There could be many reasons you’d want to troubleshoot your computer, well, one actually, and that’s because something is not working right. The process of troubleshooting is something you learn after working for a long time with computers. Often enough, when there’s a problem, nothing will explicitly tell you what is causing the pain and how you can fix it. By taking logical steps and walking through troubleshooting, you should be able to solve almost any computer problem, software or hardware-related.


It involves identifying the problem(s), finding the cause of that problem, determining the solution, executing that solution, and testing and checking that solution to see if it solves your problem. As an example, let’s say one day while using your computer, the screen suddenly turns all black, and you can’t see anything. We found a problem. Now, what would be the first step to take to fix it?

First, check to see if the monitor is on and is receiving power; most monitors, when they have control but no connection or connection problems with the computer, will display a message that says this monitor is working, but make sure you check your cables. So the next logical step to take would be to check the line to make sure it is properly connected and secured to the VGA slot behind your computer case and make sure the monitor cable is plugged into the monitor. Now, here’s where you have to decide

what would be the next best course of action to take. You could either swap out your monitor with another monitor that you know is working to see if the problem is the monitor itself and nothing else, or you can try to see if the problem is your graphics card. If your replacement monitor works well, then you know your culprit is a bad monitor, and you’ll most likely have to get a new one

because monitors are dangerous and too costly to service. If the replacement monitor you used shows up a black screen as well, the next thing you’d do is check to make sure the graphics card is properly seated in the motherboard; if it is and the display is still not showing up, then swap out the graphics card to see if your problem is fixed Page Design Shop.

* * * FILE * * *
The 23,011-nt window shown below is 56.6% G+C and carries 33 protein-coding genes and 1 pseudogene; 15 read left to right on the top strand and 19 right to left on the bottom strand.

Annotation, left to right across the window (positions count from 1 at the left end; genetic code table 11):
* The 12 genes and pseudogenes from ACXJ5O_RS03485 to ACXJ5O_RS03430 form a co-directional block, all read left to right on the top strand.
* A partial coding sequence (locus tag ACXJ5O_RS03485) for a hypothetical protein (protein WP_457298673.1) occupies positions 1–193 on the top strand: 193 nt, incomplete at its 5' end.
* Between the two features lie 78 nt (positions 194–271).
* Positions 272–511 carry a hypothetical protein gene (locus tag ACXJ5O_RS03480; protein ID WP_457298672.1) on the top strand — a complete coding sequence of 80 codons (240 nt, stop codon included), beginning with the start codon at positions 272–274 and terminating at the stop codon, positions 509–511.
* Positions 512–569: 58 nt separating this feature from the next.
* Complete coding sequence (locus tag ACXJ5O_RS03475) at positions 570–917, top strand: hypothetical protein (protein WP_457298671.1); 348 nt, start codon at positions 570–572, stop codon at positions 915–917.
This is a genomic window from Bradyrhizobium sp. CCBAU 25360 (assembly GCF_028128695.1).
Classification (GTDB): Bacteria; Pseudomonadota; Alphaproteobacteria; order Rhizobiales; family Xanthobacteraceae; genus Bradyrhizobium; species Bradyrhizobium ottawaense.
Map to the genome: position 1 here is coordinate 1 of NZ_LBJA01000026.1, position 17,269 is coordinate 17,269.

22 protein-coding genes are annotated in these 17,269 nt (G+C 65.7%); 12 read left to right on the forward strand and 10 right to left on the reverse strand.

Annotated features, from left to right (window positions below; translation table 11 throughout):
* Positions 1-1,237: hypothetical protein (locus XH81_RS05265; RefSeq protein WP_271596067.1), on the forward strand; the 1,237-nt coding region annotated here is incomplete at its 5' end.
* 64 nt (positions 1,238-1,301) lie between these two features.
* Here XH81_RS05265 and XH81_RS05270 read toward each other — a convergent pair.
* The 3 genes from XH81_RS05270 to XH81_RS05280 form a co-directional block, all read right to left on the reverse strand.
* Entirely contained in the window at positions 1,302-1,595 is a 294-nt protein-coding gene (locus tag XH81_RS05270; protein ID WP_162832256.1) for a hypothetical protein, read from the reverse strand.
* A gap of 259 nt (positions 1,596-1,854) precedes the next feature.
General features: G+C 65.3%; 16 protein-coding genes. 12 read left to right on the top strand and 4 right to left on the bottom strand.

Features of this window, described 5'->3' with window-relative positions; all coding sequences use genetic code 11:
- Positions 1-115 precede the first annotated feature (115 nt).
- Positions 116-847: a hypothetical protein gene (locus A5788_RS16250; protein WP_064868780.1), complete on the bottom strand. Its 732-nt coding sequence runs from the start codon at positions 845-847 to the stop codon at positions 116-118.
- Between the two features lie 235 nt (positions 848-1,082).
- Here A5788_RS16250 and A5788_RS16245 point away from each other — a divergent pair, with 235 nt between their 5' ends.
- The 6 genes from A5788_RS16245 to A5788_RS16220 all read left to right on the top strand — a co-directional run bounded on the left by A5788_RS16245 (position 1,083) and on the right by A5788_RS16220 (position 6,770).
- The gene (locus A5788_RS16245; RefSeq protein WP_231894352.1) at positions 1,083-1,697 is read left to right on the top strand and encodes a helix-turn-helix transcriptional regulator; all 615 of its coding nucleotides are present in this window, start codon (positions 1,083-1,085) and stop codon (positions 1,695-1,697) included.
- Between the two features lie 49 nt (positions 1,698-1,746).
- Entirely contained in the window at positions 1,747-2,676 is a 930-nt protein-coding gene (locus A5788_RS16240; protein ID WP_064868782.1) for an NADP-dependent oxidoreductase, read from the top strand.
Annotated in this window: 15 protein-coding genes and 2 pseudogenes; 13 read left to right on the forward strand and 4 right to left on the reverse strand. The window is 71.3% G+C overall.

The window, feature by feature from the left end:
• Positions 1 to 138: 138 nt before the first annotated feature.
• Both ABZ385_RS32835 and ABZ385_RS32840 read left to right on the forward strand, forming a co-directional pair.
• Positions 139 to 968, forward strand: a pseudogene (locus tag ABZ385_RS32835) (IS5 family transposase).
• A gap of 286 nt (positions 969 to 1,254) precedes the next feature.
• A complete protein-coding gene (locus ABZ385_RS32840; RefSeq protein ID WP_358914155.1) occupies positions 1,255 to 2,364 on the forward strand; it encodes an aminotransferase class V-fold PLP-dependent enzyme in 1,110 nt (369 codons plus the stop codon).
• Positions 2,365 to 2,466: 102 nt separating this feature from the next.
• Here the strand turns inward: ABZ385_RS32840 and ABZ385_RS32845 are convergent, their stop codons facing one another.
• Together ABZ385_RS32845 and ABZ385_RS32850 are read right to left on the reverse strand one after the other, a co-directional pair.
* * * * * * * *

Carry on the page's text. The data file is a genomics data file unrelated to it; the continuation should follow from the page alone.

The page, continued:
Generally, you can take only so many steps before you solve the problem, and everything is back in order. Before you start testing and swapping out parts, the problem wasn’t caused by you changing a software setting in Windows or some ambiguous option in the motherboard’s BIOS that caused your pain.


The motherboard is the heart of the computer; every part of the computer relies on the motherboard to function correctly. It maintains connections between every PC component and ensures that things are operating smoothly between them. Many signs of motherboard failure are that the computer won’t boot up, not reach the POST test, erratic system behavior, and different combinations of components not working.

Because everything is connected to the motherboard, certain parts may or may not work correctly if the motherboard is faulty, so be sure to test those parts before thinking they’re dead and getting new ones. Be sure to do a visual inspection of the motherboard to ensure all cables are seated properly, the fans are spinning, and the CMOS battery is in its proper place.

Also, check for any broken or leaking capacitors; those can immediately render a motherboard dead. Make sure that all of the jumpers are set correctly as well, and you should be able to find jumper information in your motherboard’s manual. If you don’t have the manual, you should see the manual on the Internet on the motherboard manufacturer’s website. Many of the problems caused by a bad motherboard are similar to problems caused by a faulty or dying power supply, so be sure to check if the power supply is defective or swap it out for another to see if your problem is fixed.

If you have a spare motherboard, you can try swapping out the motherboard to see if that solves your problem; if that’s the case, then the motherboard is most likely faulty. If you think the motherboard is defective and it is still under warranty, you should be able to send it back to the manufacturer for a new one with no hassle; sometimes, they might even pay for the shipping & handling if it is a big problem that is happening with a certain line of motherboards. Make sure that when you open a motherboard, you keep all of the packaging and the box, and if any stickers will void the warranty if removed, make sure you do NOT remove them so that way it is easier to send back.